Elmore Leonard's Riding the Rap offers the following:
“`I always wonder what that would be like, two guys facing each other with guns.
“`Like in the movies,’ Louis said.”and more. And it would be a shame if readers didn't get the point after Leonard labored so hard to make sure that they do.
*“But the man didn’t drop like in the movies when getting hit over the head knocks the person out…”
*“He had never seen it done in the movies this close.”
*“Louis raised the Browning, cupped his left hand beneath the grip the way they did in the movies and fired.”
*“Louis said, `We like in the movies, huh? The two hombres facing each other out in the street.’”
The contrast with Riding the Rap's predecessor is instructive. Pronto, published three years earlier, in 1992, evokes the feeling of Westerns without, however, hitting the reader over the head. Leonard trusted the reader to make the connection, and I was so thrilled to have done so that I went out and bought a book of Leonard's Western stories. After the first reference in Riding the Rap, on the other hand, I wanted him to shut up already, and the references just kept on coming.
I've never written a novel and I can't imagine what it's like to do so, but I'd guess that spinning out a narrative hundreds of pages long requires an author to come up with a few ideas, then develop them. In Riding the Rap, Leonard doesn't develop his ideas, he flogs them. That some of the ideas are good mitigated my frustration only slightly.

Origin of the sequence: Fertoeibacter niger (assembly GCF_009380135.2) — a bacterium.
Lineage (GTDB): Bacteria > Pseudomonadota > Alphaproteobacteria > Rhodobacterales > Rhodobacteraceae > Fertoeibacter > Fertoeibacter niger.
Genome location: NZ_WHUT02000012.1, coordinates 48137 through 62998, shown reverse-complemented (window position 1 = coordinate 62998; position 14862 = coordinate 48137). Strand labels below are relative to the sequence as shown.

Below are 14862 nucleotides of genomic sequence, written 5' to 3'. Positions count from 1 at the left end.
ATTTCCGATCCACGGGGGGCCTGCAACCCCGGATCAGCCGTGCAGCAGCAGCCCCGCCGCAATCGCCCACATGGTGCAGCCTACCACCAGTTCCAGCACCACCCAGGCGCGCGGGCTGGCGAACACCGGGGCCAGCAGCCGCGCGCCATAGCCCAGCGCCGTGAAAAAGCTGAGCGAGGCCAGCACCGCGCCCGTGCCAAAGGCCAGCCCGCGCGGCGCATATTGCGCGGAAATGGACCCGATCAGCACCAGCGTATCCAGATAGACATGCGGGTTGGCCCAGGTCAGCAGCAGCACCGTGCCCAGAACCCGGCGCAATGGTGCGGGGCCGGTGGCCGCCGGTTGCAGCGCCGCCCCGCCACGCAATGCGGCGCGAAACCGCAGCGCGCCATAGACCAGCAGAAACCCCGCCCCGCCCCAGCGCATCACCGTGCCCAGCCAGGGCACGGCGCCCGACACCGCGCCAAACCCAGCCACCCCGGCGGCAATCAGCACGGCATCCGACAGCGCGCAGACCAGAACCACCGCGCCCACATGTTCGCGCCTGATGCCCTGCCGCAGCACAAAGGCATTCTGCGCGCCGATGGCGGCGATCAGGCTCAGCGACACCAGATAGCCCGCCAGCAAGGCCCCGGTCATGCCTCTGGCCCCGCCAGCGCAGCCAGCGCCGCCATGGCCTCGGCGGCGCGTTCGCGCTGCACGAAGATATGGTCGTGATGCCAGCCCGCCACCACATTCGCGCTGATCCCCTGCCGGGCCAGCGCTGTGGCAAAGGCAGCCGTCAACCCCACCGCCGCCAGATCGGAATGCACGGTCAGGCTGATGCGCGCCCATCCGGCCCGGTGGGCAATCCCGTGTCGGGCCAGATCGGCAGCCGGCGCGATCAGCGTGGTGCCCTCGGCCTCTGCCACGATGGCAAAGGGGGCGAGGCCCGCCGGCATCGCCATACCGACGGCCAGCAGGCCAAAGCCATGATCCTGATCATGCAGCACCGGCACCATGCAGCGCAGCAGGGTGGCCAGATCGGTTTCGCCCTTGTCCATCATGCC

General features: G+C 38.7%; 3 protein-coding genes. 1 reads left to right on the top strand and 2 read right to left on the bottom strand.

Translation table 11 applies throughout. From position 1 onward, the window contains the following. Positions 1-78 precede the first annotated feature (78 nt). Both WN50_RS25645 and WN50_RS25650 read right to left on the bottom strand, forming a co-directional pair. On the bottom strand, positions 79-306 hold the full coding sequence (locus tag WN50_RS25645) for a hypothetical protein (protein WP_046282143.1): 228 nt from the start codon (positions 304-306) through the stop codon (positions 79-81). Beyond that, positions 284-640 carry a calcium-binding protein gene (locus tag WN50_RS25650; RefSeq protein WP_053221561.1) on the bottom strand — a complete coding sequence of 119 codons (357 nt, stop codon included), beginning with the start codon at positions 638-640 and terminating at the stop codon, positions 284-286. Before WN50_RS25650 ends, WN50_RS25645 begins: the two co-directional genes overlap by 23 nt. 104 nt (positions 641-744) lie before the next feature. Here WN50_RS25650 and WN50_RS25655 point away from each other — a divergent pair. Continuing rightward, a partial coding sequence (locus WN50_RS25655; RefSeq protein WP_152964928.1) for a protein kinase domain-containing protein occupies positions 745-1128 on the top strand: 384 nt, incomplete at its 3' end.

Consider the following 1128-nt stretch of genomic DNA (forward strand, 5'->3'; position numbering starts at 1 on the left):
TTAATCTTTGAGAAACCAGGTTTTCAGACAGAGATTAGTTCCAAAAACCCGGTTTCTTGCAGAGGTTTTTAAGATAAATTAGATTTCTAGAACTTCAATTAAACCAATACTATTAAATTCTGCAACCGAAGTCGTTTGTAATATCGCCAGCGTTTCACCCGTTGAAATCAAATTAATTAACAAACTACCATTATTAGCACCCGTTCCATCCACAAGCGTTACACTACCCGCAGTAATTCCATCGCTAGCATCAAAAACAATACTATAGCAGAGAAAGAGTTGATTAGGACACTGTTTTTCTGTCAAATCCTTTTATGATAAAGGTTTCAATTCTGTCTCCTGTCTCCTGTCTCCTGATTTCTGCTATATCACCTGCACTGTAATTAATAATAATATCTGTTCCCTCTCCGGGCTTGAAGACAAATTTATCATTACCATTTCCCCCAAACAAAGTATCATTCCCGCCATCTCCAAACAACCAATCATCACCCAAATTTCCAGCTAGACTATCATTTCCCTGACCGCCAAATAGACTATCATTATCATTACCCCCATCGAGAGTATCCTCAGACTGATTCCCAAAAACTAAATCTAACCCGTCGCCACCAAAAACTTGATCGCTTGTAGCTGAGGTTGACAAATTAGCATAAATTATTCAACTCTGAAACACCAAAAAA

One more example: Riding the Rap brings the protagonist, U.S. Marshall Raylan Givens, into contact with a young woman who claims to be a psychic. Leonard has the wonderful idea of having Givens begin to talk like a psychic himself in his exchanges with the woman. Once I got the excellent joke, I wondered what Leonard would do with it. But he does nothing except repeat it periodically throughout the rest of the novel.
What kinds of self-reference, in-jokes, and undeveloped ideas drive you nuts in crime novels?
© Peter Rozovsky 2012